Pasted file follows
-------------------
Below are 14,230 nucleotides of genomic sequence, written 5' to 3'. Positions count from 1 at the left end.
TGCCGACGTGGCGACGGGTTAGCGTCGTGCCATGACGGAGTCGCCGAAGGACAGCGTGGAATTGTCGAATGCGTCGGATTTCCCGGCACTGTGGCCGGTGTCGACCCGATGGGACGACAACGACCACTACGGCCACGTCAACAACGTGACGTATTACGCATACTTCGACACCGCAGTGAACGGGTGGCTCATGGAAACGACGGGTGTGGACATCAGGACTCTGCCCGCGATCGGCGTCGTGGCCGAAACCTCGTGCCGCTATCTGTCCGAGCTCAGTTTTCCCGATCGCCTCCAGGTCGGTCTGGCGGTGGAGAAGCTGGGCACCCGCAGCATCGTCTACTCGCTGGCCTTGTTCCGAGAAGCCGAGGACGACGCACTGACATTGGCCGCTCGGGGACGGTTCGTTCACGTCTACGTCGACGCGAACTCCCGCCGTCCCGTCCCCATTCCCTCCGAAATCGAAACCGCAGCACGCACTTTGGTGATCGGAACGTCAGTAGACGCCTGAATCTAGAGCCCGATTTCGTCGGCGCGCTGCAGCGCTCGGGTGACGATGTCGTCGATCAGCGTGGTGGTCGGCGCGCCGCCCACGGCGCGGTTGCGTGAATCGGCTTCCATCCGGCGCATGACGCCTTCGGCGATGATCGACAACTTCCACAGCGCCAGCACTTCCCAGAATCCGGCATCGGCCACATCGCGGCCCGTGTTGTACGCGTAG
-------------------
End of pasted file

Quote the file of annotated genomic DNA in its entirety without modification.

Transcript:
Below are 14,230 nucleotides of genomic sequence, written 5' to 3'. Positions count from 1 at the left end.
TGCCGACGTGGCGACGGGTTAGCGTCGTGCCATGACGGAGTCGCCGAAGGACAGCGTGGAATTGTCGAATGCGTCGGATTTCCCGGCACTGTGGCCGGTGTCGACCCGATGGGACGACAACGACCACTACGGCCACGTCAACAACGTGACGTATTACGCATACTTCGACACCGCAGTGAACGGGTGGCTCATGGAAACGACGGGTGTGGACATCAGGACTCTGCCCGCGATCGGCGTCGTGGCCGAAACCTCGTGCCGCTATCTGTCCGAGCTCAGTTTTCCCGATCGCCTCCAGGTCGGTCTGGCGGTGGAGAAGCTGGGCACCCGCAGCATCGTCTACTCGCTGGCCTTGTTCCGAGAAGCCGAGGACGACGCACTGACATTGGCCGCTCGGGGACGGTTCGTTCACGTCTACGTCGACGCGAACTCCCGCCGTCCCGTCCCCATTCCCTCCGAAATCGAAACCGCAGCACGCACTTTGGTGATCGGAACGTCAGTAGACGCCTGAATCTAGAGCCCGATTTCGTCGGCGCGCTGCAGCGCTCGGGTGACGATGTCGTCGATCAGCGTGGTGGTCGGCGCGCCGCCCACGGCGCGGTTGCGTGAATCGGCTTCCATCCGGCGCATGACGCCTTCGGCGATGATCGACAACTTCCACAGCGCCAGCACTTCCCAGAATCCGGCATCGGCCACATCGCGGCCCGTGTTGTACGCGTAG